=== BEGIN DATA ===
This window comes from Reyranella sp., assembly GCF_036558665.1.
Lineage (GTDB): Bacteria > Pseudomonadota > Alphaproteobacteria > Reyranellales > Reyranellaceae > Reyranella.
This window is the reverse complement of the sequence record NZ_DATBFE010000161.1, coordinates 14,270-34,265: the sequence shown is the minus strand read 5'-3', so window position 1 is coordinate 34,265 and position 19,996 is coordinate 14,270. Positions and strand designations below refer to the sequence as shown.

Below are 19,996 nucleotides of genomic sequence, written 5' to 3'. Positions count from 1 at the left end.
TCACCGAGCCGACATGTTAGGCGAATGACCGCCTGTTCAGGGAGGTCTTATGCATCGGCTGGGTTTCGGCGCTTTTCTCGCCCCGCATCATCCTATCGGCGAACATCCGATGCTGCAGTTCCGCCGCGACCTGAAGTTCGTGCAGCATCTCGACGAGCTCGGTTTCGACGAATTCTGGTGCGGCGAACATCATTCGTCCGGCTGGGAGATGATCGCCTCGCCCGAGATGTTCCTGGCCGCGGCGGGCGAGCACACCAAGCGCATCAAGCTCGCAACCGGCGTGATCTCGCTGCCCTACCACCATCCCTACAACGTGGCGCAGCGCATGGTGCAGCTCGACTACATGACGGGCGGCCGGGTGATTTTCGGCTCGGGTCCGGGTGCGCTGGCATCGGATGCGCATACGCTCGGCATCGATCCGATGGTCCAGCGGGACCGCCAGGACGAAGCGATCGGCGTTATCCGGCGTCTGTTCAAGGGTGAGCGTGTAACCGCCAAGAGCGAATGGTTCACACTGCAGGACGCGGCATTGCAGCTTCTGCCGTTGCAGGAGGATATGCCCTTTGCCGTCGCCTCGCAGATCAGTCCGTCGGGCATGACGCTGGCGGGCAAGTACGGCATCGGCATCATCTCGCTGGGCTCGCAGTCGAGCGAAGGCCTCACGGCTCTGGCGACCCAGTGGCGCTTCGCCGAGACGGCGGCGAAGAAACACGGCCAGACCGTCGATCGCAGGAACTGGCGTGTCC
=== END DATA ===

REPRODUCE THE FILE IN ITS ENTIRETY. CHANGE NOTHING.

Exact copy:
This window comes from Reyranella sp., assembly GCF_036558665.1.
Lineage (GTDB): Bacteria > Pseudomonadota > Alphaproteobacteria > Reyranellales > Reyranellaceae > Reyranella.
This window is the reverse complement of the sequence record NZ_DATBFE010000161.1, coordinates 14,270-34,265: the sequence shown is the minus strand read 5'-3', so window position 1 is coordinate 34,265 and position 19,996 is coordinate 14,270. Positions and strand designations below refer to the sequence as shown.

Below are 19,996 nucleotides of genomic sequence, written 5' to 3'. Positions count from 1 at the left end.
TCACCGAGCCGACATGTTAGGCGAATGACCGCCTGTTCAGGGAGGTCTTATGCATCGGCTGGGTTTCGGCGCTTTTCTCGCCCCGCATCATCCTATCGGCGAACATCCGATGCTGCAGTTCCGCCGCGACCTGAAGTTCGTGCAGCATCTCGACGAGCTCGGTTTCGACGAATTCTGGTGCGGCGAACATCATTCGTCCGGCTGGGAGATGATCGCCTCGCCCGAGATGTTCCTGGCCGCGGCGGGCGAGCACACCAAGCGCATCAAGCTCGCAACCGGCGTGATCTCGCTGCCCTACCACCATCCCTACAACGTGGCGCAGCGCATGGTGCAGCTCGACTACATGACGGGCGGCCGGGTGATTTTCGGCTCGGGTCCGGGTGCGCTGGCATCGGATGCGCATACGCTCGGCATCGATCCGATGGTCCAGCGGGACCGCCAGGACGAAGCGATCGGCGTTATCCGGCGTCTGTTCAAGGGTGAGCGTGTAACCGCCAAGAGCGAATGGTTCACACTGCAGGACGCGGCATTGCAGCTTCTGCCGTTGCAGGAGGATATGCCCTTTGCCGTCGCCTCGCAGATCAGTCCGTCGGGCATGACGCTGGCGGGCAAGTACGGCATCGGCATCATCTCGCTGGGCTCGCAGTCGAGCGAAGGCCTCACGGCTCTGGCGACCCAGTGGCGCTTCGCCGAGACGGCGGCGAAGAAACACGGCCAGACCGTCGATCGCAGGAACTGGCGTGTCC